How to Brave Your Fears and Help Your Child Succeed

How to Brave Your Fears and Help Your Child Succeed

How to Brave Your Fears and Help Your Child Succeed

It is tempting to impose expectations on our children's future and steer them down a path that aligns with our own desires.

What will your child do when she grows up? Who will he become? As parents we have hopes and dreams for our kids, and many fears too—at least I do.

It is tempting to impose expectations on our children's future and steer them down a path that aligns with our own desires. While this is not entirely a bad thing, it can hold our children back from being the person that God created them to be.

Sometimes our fears thwart our efforts in helping our kids succeed.

I once heard it explained that Proverbs 22:6, “Train up a child in the way he should go, even when he is old he will not depart from it,” might actually refer to helping your child discover their God-given talents.

My tween daughter and I are wired in similar ways. She likes to act, create, dance and cook. However she also likes animals—which is quite unlike me. It is easier to help her grow in areas that interest me, but if I dismiss her animal-loving heart than I am doing her a disservice.

Math, problem-solving and logic are my nine year old’s strong suites. He also likes sports. One day as he was asking, again, to play football—and I was doing my best to redirect him—I realized my fears were usurping my responsibility to help him develop his strengths.

While I really don’t want him to play football, for safety reasons, I need to prayerfully consider helping him spread his wings, even when the fluttering makes me uncomfortable.

My son is also fascinated by the military. Once again, the fears rise in this mama’s heart when I think about the career path he may choose. But as I ponder Proverbs 22:6, I hear this whisper, “What if, instead of fighting the thought of your son being a solider, you helped prepare him to be the best one he can be.”

Isn’t that our calling as parents? To train our kids in the way they should go—even when it’s out of our comfort zone?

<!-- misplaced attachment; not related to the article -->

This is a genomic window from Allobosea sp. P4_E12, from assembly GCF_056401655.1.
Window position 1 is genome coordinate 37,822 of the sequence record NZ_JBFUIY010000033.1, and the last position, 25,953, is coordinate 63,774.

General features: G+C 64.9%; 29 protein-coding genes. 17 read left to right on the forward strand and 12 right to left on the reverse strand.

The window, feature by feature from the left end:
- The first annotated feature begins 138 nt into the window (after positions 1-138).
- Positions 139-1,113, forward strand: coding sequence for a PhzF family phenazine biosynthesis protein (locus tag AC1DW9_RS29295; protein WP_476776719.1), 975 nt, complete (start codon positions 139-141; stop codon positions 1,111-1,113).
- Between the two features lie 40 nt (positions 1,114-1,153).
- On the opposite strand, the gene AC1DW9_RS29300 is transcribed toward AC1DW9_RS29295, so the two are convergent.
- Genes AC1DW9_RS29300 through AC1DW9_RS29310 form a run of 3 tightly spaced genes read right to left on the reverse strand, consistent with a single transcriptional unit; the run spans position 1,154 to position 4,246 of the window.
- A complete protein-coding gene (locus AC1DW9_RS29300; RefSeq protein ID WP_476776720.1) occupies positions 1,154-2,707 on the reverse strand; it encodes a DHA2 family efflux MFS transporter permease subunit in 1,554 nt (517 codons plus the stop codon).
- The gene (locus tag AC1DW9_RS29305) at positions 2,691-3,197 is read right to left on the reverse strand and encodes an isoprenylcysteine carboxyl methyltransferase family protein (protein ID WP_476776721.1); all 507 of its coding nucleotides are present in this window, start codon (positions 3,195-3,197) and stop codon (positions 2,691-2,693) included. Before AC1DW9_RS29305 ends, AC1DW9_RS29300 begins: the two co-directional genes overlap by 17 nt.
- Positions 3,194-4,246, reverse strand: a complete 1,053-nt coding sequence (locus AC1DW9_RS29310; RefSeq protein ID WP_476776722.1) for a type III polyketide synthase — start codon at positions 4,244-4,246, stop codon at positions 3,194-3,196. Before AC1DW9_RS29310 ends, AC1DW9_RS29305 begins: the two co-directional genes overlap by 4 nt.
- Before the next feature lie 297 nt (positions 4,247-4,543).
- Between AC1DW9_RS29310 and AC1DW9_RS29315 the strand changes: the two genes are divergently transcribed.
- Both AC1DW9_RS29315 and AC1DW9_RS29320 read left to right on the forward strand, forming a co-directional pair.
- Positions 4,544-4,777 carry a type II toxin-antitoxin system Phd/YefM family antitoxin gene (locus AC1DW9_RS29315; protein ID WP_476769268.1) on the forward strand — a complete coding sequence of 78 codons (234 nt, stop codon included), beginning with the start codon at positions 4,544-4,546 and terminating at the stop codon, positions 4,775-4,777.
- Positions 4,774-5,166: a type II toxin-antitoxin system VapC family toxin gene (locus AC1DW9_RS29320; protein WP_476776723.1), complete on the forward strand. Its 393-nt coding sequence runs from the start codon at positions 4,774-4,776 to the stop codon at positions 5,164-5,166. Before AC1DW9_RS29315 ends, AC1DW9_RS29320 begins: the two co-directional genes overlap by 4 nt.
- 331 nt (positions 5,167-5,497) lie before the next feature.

I know a young man who is interested in acting, yet he comes from a sports-driven family. It’s challenging for his parents to embrace this talent, but as they foster it he is positioned to shine bright in a dark place. He gains confidence knowing that Dad and Mom are in his corner, and in the audience on opening night.

How do you determine the way your child should go?

1. Pray: Ask God to give you insight to help your child become all that He has created them to be.

2. Listen to what they are interested in: Pay attention to your child’s interests. What kind of things capture their attention? What activities are they drawn to?  

3. Ask them: Sometimes we assume we know our child, without directly asking them. Ask intentional questions about their hopes and dreams and try not to edit or brush off their answers. 

4. Don’t put them in a box: Not all kids pick one thing, like dance or swimming, and stick with it for the long haul. Expose your child to numerous opportunities to discover their interests. 

5. Pray some more: Include your child in the prayer process. Encourage them to seek the Lord about the way they should go. Ultimately, isn’t that what we all want—for our children to follow God’s will for their lives?

As we commit to helping our kids navigate the path ahead, we reassure them that God made them in a wonderful way—even when their path looks different than we expected.

Dear God: Please guide us as we help our children navigate the path that You have for them. We hand over our fears to You. Help us trust You with every part of their lives. Holy Spirit, please give us insight and courage as we parent those You have entrusted to us. Thank You for these precious lives, help us to be good stewards—preparing our children as they spread their wings and find their way in this world. Help us not to hold them back but train and release them according to Your Word and way. In Jesus’ Name, Amen. 

Related Video: What are Some Things Parents Should Avoid When Approaching Their Kids With Tough Questions? What are some things parents should avoid when approaching their kids with tough questions? - Jessica Thompson from ibelievedotcom on GodTube.

Katie M. Reid is a tightly wound woman who fumbles to receive and extend grace in everyday moments. She delights in her husband, four children and their life in ministry. Through writing, singing, speaking and photography Katie encourages others to find grace in the unraveling of life. She has an album, Echoes of My Heart, and is a writer for God-sized Dreams and Purposeful Faith. She blogs at and can be found on Twitter @Katie_M_Reid 


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